Pitkin County Sees Spike in Medicaid Enrollees
The Affordable Care Act is helping low income residents in the Roaring Fork Valley get health insurance. That’s according to officials who oversee programs for the poor. More people are signing up for Medicaid and others are purchasing insurance plans from the state exchange. Aspen Public Radio's Marci Krivonen reports.
In Pitkin County, the number of Medicaid patients jumped 20 percent since October. So, 90 more people are seeking care from doctors who will take them.
"That is a new phenomenon for us. In three months, we have not seen a jump like that," says Mitzi Ledingham, Deputy Director of Pitkin County Health and Human Services.
Colorado’s Medicaid expansion started January 1st so the number of individuals enrolled will likely grow even more. Ledingham says many of the area’s homeless are enrolled.
"That’s been one of the major struggles for the very poor homeless is they can perhaps find shelter and food, but they cannot afford medical care and their health issues are usually very severe."
Many doctors don’t take Medicaid patients because of the program’s dismal reimbursement so, Mountain Family Health Centers steps in. Their clinics across the Roaring Fork and Colorado River Valleys accept low-income patients. CEO Ross Brooks says their Medicaid patient count has grown.
"In 2013, we served a little over 13,000 individuals and we know that several hundred of them in the first months of this calendar year have gotten onto Medicaid."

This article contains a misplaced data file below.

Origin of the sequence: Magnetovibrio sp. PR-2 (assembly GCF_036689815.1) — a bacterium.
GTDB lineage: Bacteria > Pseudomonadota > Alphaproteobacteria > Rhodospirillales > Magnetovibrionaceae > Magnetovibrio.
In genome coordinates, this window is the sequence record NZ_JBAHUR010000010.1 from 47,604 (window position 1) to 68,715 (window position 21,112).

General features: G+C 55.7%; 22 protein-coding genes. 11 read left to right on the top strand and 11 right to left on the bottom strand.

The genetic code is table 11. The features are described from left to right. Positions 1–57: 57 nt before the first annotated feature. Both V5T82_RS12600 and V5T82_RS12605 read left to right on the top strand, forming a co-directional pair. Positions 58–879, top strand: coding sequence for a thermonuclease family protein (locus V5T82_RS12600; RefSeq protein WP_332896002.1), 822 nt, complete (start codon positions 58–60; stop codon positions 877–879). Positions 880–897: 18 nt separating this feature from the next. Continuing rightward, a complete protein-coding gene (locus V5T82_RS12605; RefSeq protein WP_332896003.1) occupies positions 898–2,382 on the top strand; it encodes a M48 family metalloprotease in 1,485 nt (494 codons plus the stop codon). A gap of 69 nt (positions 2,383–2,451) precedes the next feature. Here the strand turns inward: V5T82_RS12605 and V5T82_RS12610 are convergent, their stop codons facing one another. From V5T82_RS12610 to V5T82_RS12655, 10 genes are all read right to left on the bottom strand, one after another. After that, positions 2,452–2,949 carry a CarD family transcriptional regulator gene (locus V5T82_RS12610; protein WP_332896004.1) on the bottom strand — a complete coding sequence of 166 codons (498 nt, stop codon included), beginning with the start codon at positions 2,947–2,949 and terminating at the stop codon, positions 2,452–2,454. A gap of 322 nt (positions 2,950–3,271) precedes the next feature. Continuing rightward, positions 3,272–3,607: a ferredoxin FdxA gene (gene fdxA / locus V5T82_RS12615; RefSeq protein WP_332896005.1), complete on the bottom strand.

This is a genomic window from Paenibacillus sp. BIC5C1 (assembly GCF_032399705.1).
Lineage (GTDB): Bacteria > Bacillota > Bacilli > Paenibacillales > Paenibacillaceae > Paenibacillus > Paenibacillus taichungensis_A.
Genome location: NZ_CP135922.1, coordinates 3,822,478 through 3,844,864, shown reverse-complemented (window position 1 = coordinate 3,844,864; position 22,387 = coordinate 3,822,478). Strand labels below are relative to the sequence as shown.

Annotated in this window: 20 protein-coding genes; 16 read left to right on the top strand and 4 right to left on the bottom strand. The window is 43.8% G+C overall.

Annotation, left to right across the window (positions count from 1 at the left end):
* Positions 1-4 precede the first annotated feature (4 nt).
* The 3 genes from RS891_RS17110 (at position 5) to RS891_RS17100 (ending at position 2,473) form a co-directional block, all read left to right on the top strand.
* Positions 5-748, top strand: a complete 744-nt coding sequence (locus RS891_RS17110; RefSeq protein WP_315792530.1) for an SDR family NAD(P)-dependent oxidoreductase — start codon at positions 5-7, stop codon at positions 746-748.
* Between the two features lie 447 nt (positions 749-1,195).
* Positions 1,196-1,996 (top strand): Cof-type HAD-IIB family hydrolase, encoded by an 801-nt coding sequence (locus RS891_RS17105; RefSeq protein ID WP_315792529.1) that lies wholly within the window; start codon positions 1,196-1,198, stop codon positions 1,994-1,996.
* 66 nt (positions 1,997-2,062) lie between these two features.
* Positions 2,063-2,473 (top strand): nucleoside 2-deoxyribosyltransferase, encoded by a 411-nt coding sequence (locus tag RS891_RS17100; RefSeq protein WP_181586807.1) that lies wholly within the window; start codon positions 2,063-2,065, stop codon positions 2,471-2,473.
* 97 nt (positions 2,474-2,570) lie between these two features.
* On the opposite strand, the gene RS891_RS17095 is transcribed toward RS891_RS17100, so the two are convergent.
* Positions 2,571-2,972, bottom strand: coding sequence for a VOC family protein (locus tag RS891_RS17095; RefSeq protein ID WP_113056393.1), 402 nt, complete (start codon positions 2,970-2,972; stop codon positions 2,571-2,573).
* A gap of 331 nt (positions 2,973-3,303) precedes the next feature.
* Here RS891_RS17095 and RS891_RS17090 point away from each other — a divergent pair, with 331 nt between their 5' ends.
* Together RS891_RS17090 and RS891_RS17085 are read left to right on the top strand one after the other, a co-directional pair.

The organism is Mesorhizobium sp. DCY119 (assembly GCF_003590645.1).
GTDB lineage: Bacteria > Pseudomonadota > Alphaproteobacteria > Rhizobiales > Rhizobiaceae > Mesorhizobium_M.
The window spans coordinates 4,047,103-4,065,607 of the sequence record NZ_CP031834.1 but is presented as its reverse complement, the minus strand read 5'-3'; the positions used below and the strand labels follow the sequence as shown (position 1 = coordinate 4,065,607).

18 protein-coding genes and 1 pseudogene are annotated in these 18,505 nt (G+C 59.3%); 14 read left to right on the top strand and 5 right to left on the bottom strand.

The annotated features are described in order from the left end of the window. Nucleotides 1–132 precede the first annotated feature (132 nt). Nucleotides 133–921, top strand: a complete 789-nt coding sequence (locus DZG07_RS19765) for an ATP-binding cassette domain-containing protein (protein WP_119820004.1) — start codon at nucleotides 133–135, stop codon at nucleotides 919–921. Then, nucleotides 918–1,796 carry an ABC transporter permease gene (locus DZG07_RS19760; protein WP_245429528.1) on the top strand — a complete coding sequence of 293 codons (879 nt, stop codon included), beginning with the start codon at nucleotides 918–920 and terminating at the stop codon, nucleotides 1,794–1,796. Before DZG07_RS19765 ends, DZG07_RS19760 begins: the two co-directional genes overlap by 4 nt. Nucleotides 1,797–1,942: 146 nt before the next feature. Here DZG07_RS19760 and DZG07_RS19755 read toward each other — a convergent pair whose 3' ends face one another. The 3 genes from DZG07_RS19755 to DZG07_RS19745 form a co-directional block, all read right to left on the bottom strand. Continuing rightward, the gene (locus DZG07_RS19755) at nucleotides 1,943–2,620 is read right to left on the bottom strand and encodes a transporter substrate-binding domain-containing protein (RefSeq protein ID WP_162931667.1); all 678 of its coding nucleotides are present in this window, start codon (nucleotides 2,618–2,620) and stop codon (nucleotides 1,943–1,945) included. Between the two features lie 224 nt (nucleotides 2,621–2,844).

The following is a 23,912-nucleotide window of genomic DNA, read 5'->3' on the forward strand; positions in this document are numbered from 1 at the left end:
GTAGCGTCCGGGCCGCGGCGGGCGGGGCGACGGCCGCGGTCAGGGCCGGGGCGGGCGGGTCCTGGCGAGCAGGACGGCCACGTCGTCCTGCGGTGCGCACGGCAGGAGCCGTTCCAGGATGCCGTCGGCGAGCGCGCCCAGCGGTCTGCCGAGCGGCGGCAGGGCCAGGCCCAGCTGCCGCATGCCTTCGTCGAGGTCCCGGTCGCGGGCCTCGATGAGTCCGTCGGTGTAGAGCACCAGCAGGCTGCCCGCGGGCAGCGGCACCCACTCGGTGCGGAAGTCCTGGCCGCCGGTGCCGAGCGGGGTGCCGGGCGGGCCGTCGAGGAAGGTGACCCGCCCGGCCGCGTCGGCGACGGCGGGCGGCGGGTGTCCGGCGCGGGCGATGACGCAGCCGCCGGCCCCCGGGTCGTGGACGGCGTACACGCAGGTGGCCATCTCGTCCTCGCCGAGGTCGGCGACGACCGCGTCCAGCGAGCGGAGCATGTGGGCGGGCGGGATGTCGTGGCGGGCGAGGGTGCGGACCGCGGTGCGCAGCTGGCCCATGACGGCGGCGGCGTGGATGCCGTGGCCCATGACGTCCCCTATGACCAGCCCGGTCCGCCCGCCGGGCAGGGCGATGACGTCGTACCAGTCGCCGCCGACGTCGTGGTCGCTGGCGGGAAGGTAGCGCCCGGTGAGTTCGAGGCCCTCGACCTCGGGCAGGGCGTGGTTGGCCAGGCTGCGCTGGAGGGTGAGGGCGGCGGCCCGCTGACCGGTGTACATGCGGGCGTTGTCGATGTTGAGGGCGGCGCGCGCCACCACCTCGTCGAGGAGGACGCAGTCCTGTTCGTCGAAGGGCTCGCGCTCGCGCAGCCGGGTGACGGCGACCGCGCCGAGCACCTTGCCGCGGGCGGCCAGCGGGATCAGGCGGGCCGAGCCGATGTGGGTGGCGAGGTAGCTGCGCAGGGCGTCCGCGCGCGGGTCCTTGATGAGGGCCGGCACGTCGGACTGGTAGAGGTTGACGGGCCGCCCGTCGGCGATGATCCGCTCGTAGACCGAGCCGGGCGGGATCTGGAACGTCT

He estimates his clinics are seeing 100 new patients a month partially because more people are using Medicaid. Other low-income residents are purchasing plans from the state’s insurance marketplace Connect for Health Colorado.
"We know that about 2000 individuals have enrolled in the health insurance exchange in Pitkin, Eagle and Garfield Counties combined. And, that aggregation means that there’s about 2-thousand folks who found health insurance through the exchange that probably didn’t have health insurance previously."
For people making 400 percent above poverty level, health insurance plans on the marketplace come with tax credits. In Pitkin County, more than 600 people have purchased plans through the exchange. For those who don’t qualify for tax credits, the premiums are significantly more expensive than other parts of the state. Insurance companies say that’s because health care is more expensive here and state officials are investigating why that is.